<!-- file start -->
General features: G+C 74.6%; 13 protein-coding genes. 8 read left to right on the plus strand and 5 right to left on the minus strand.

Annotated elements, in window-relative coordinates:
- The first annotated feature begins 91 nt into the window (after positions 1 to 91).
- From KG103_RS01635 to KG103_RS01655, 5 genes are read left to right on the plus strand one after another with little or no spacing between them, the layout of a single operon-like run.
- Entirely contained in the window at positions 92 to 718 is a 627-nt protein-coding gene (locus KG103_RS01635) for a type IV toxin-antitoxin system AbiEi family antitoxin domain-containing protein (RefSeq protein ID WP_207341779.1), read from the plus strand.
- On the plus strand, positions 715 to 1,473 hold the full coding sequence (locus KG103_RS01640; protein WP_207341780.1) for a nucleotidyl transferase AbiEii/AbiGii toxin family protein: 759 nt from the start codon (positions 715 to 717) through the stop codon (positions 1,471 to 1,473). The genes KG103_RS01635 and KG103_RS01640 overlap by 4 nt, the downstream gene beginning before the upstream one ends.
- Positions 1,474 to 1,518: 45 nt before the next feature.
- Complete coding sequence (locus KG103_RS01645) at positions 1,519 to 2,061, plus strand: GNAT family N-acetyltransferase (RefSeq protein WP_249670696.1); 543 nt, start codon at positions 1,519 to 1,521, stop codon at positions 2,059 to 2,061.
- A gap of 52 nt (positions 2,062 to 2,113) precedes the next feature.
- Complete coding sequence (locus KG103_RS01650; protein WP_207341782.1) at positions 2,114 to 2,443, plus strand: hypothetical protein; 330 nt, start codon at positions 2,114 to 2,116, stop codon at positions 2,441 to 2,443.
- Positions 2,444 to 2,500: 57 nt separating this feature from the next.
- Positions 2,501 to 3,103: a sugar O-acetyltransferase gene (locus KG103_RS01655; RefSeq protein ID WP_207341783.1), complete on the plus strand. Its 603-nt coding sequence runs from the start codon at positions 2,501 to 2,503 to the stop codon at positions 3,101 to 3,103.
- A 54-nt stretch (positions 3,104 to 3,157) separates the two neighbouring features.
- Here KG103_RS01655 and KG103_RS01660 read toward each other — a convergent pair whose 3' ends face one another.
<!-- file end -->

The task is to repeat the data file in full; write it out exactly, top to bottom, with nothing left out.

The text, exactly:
General features: G+C 74.6%; 13 protein-coding genes. 8 read left to right on the plus strand and 5 right to left on the minus strand.

Annotated elements, in window-relative coordinates:
- The first annotated feature begins 91 nt into the window (after positions 1 to 91).
- From KG103_RS01635 to KG103_RS01655, 5 genes are read left to right on the plus strand one after another with little or no spacing between them, the layout of a single operon-like run.
- Entirely contained in the window at positions 92 to 718 is a 627-nt protein-coding gene (locus KG103_RS01635) for a type IV toxin-antitoxin system AbiEi family antitoxin domain-containing protein (RefSeq protein ID WP_207341779.1), read from the plus strand.
- On the plus strand, positions 715 to 1,473 hold the full coding sequence (locus KG103_RS01640; protein WP_207341780.1) for a nucleotidyl transferase AbiEii/AbiGii toxin family protein: 759 nt from the start codon (positions 715 to 717) through the stop codon (positions 1,471 to 1,473). The genes KG103_RS01635 and KG103_RS01640 overlap by 4 nt, the downstream gene beginning before the upstream one ends.
- Positions 1,474 to 1,518: 45 nt before the next feature.
- Complete coding sequence (locus KG103_RS01645) at positions 1,519 to 2,061, plus strand: GNAT family N-acetyltransferase (RefSeq protein WP_249670696.1); 543 nt, start codon at positions 1,519 to 1,521, stop codon at positions 2,059 to 2,061.
- A gap of 52 nt (positions 2,062 to 2,113) precedes the next feature.
- Complete coding sequence (locus KG103_RS01650; protein WP_207341782.1) at positions 2,114 to 2,443, plus strand: hypothetical protein; 330 nt, start codon at positions 2,114 to 2,116, stop codon at positions 2,441 to 2,443.
- Positions 2,444 to 2,500: 57 nt separating this feature from the next.
- Positions 2,501 to 3,103: a sugar O-acetyltransferase gene (locus KG103_RS01655; RefSeq protein ID WP_207341783.1), complete on the plus strand. Its 603-nt coding sequence runs from the start codon at positions 2,501 to 2,503 to the stop codon at positions 3,101 to 3,103.
- A 54-nt stretch (positions 3,104 to 3,157) separates the two neighbouring features.
- Here KG103_RS01655 and KG103_RS01660 read toward each other — a convergent pair whose 3' ends face one another.